Pisani: Share buybacks increase: Good news?

Traders work on the floor of the New York Stock Exchange.
Brendan McDermid | Reuters
Traders work on the floor of the New York Stock Exchange.

It's fairly typical for companies to announce buyback programs this time of year. Often, existing buyback programs are ending, and the company will announce a new program.

However, given the notable decline in stock prices, market watchers are paying particular attention to whether existing programs are being expanded, or those companies who have never had buybacks will implement them in order to take advantage of lower prices.

While it's early, there are several signs we are seeing somewhat more aggressive buyback announcements than usual:


1) According to Birinyi, through yesterday S&P 500 companies have announced $99 billion in buyback announcements, the strongest start to the year, ever. Their data goes back to 1985.

2) Several big names have recently announced significant expansions of existing buyback programs. Amazon just announced they were replacing their old $2 billion buyback with a $5 billion buyback. And Cisco approved a $15 billion increase in the buyback program. They had a big program, $97 billion, but there was only $16.9 billion left on it.

3) Several companies have announced buybacks for the first time. For example, after seeing sharp reductions in their stock, private equity firms Carlyle and Apollo all announced share buyback programs for the first time ever. Leon Black, the chairman of Apollo, announced a $250 million repurchase plan (about 5 percent of the market cap) and said: "at the current price levels for Apollo shares, we see a significantly undervalued company."

KKR, which announced its first $500 million buyback in October of last year, just said it had repurchased 17.5 million shares for $270 million since then, a very aggressive purchase schedule which would seem to indicate they too think their shares are undervalued.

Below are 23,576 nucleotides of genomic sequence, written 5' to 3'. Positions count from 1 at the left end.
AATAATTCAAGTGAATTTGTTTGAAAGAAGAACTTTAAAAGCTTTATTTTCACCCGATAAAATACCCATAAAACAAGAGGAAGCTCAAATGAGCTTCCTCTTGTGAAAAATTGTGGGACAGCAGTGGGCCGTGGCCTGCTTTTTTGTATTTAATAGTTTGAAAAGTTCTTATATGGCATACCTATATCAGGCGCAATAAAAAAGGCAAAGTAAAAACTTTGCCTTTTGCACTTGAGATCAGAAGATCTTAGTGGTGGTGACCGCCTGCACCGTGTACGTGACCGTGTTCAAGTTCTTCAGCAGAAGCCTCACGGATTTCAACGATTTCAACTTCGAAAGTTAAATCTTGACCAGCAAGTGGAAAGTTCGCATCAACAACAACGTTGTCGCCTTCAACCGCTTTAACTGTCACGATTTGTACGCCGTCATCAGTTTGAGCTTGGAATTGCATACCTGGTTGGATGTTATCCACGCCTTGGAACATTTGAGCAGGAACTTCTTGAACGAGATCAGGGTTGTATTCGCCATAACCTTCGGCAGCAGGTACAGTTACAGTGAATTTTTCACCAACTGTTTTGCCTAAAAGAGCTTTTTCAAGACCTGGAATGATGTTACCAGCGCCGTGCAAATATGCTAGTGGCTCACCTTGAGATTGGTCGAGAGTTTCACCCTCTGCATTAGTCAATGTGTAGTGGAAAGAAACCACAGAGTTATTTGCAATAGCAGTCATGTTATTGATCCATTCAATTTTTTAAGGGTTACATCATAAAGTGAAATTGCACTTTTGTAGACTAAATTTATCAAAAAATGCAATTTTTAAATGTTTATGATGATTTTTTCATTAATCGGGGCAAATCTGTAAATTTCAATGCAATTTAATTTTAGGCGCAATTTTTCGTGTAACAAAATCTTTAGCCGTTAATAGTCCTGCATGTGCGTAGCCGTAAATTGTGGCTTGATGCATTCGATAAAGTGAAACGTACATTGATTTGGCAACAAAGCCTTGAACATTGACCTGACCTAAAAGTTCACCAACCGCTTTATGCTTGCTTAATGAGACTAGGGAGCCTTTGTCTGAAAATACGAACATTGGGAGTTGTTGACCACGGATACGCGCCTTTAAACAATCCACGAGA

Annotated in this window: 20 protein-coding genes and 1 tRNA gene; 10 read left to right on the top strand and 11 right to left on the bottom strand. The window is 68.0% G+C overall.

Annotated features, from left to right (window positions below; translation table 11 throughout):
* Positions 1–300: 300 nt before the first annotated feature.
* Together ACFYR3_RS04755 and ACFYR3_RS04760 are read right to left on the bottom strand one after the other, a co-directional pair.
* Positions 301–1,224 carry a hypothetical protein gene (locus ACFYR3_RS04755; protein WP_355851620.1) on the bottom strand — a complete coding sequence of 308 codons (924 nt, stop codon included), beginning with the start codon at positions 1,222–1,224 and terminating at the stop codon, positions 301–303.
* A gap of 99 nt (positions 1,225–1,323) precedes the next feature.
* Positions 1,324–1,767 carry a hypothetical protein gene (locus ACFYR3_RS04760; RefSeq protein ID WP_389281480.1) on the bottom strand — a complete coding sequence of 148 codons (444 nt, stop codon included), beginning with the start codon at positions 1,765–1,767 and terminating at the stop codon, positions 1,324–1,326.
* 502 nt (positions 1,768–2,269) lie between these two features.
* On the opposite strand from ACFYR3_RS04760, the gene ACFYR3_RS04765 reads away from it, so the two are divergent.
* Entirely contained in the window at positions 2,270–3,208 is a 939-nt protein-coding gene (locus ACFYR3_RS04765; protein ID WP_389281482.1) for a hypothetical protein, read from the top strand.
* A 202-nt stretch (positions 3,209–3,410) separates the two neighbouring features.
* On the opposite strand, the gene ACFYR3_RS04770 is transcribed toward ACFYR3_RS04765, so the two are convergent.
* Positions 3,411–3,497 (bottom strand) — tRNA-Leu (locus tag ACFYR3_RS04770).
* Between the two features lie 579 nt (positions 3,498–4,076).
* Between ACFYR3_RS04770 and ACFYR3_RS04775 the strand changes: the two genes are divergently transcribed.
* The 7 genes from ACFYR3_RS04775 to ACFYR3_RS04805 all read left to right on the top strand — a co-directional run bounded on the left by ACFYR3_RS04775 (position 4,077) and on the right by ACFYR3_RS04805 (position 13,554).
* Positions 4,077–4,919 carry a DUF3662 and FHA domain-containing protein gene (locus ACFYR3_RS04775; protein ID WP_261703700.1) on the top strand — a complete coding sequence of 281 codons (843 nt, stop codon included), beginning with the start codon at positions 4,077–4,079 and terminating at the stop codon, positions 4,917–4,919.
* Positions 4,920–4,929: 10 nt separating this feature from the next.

Lending Club also announced its first-ever buyback, for $150 million, which would be equal to roughly 6 percent of its market cap if fully executed.

All of this is interesting, but does it help investors? The real issue is whether there is a share count reduction. Share count reductions translate into higher earnings per share, all else being equal. You can announce a share buyback, but if on the other end you are handing out an equivalent number of options to employees, than the shares outstanding may not go down at all. That's much less helpful to investors.

You can see this problem by looking at one company: Akamai, which recently announced a significant increase in its buyback program, from $130 million to $1 billion.


That sounds like a huge increase, and it is. But Akamai has a long history of active buybacks. Here are the announced programs:

August 2009: $100 million
April 2010: $150 million
April 2011: $113 million
April 2012: $50 million
February 2013: $120 million
October 2013: $750 million (includes $47 million left in old program)
February 2016: $1 billion (folds in $129 million left in old plan)
Source: InsiderScore

This is an awful lot of buybacks! And how much did all this buying reduce share count? It went from 173 million shares outstanding in August 2009 to 175 million in December 2015.

Huh? They had north of $1 billion in buybacks and the share count went UP? That's because of additional new shares granted to insiders.

But some companies really do reduce their share count. A good example: IBM. They have been aggressively shrinking shares outstanding for nearly five years, though it has slowed down recently. In the second quarter of 2010, IBM had 1.26 billion shares outstanding. Nearly six years later, it had reduced that to 970 million shares.

That's a share count reduction of 24 percent! All other things being equal, it means that earnings are 24 percent higher today than six years ago thanks to buybacks.

Of course, IBM and others can and have been criticized for spending too much on buybacks, and that the money could have been put to better use elsewhere. But that's a different issue.

The lesson for today: when a company announces a buyback, take a close look at whether they are really reducing the share count!

— CNBC's Gina Francolla contributed.

  • Bob Pisani

    A CNBC reporter since 1990, Bob Pisani covers Wall Street from the floor of the New York Stock Exchange.

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